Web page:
Improved CryptoStream

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We’ve made some big improvements, so I wanted to review with you the CryptoStream page. It initially displays the largest symbols, but you can continue to increase the quantity shown by pressing the More Symbols button. The price data updates in real time, and the row highlights whenever there is a price change. You can also click the title of any of the columns to sort it by the values of that column. This is an easy way to instantly see the biggest gainers and losers of the day, for example.


Besides showing real-time quotes, CryptoStream is also useful if you want to keep track of your crypto portfolio. In many cases, it does a better job than the brokerages themselves. Just click the Portfolio Mode button, and you will be able to enter three items of information for any given crypto symbol:

  • Quantity (which is accurate to 8 decimal places);
  • Entry Price;
  • Stop Price (optional) which will make the row highlighted if violated

We can plainly see the value of each position, the profit/loss in dollar terms, the profit/loss in percentage terms, as well as relevant sums at the bottom.


If you are using the Portfolio feature, you probably will want to have the Only Show Positions box checked, since that will make all the symbols in which you have no position disappear. This makes for a very clean presentation, and this clarity will persist if you go back to the regular CryptoStream mode.


With your positions thus entered, the page will keep you updated second-by-second as to how your positions are doing, as opposed to your crypto brokerage site, which normally requires the clumsy pressing of the “refresh” key over and over just to smack the page into actually showing you recent prices.

The Columns in Portfolio

Here, in more detail, is a breakdown as to what each group of columns in Portfolio mode means.

The first set, Quantity, Entry, and Stop, are the fields you enter. Quantity is the number of coins, Entry $ is the purchase price as measured in US dollars, and Stop $ is optional and defines what the stop-loss price is that you’ve set. This third field is especially helpful if you want to keep records of the stop-loss values you give to your brokerage. If the trade price reaches this level or below, then the entire row will be highlighted to draw your attention to the fact that the price has sunk to your stop-loss level.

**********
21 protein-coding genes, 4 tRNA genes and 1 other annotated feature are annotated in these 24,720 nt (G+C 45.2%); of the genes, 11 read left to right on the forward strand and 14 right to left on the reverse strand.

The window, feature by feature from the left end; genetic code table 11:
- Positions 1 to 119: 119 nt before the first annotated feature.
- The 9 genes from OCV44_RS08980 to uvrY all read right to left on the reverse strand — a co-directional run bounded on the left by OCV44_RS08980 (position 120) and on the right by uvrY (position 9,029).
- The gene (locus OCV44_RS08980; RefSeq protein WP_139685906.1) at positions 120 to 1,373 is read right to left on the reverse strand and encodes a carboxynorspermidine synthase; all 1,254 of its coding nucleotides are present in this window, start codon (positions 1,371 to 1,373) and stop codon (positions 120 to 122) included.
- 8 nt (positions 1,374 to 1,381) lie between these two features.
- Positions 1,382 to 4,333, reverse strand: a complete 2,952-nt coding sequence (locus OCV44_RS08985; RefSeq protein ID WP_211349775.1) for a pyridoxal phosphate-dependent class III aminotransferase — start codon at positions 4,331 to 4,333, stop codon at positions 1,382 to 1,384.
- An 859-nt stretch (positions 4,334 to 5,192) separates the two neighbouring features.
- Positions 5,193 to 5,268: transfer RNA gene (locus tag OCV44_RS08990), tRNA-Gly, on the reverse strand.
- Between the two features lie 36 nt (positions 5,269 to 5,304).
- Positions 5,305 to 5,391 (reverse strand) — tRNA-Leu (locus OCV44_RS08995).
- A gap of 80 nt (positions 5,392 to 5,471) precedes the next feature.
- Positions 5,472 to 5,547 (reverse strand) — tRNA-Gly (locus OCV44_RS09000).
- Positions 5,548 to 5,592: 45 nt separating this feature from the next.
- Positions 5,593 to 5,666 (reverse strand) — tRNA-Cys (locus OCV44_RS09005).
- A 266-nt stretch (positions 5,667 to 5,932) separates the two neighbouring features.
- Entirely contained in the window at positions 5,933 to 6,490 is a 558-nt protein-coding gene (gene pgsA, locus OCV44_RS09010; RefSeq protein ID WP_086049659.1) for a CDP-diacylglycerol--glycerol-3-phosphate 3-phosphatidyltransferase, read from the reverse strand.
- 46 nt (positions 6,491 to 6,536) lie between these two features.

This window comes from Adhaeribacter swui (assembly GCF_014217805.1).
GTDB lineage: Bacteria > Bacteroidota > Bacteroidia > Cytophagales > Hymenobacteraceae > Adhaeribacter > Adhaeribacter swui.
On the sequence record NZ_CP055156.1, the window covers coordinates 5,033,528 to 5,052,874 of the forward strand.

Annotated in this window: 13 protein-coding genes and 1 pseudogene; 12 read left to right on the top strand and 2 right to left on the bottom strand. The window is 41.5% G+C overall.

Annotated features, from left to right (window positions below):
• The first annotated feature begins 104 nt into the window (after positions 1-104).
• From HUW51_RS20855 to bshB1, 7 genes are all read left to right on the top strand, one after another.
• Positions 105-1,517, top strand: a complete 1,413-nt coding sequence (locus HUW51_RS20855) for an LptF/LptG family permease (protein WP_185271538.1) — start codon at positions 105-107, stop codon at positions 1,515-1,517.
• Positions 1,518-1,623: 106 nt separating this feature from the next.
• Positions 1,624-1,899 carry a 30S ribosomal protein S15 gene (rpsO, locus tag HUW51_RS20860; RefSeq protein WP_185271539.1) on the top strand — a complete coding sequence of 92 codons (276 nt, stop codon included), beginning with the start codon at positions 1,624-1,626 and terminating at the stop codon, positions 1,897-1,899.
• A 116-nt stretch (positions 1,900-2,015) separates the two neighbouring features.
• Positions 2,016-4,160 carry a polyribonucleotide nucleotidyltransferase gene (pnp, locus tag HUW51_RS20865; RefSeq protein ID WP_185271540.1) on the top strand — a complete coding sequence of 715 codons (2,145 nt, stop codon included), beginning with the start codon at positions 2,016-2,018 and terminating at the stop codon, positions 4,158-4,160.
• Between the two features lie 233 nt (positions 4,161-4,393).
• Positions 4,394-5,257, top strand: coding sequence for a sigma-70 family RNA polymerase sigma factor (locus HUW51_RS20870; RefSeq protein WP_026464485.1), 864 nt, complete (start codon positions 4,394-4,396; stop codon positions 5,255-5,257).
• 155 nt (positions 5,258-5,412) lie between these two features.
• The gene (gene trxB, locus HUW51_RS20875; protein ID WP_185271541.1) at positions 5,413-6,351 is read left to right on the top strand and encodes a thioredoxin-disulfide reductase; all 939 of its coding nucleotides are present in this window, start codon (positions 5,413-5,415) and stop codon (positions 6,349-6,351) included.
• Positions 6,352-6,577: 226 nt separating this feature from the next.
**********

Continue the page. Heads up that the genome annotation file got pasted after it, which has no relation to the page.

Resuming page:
The next two columns, $ Risk and % Risk, only display information is there is a Stop $ entered. These are calculations of the amount of dollars at risk (and the percentage equivalent) between the present valuation of the position and the valuation at the stop-loss level. As a simple example, if you owned 1,000 coins at $10, and the stop-loss price was $9, then the $ Risk would be $1,000 ($1 times 1,000) and the % Risk would be 10% ($1,000 versus the $10,000 present valuation).


The next three columns are the price of the coin, the change in dollar terms, and the change in percentage terms.


The Value is the total value of that particularly coin based on the latest price.


Finally, the P/L shows the dollar-based profit or loss, while the P/L % shows the same information in percentage terms.


It all comes together in a package which gives you a clean view into both the crypto market and your own portfolio in particular.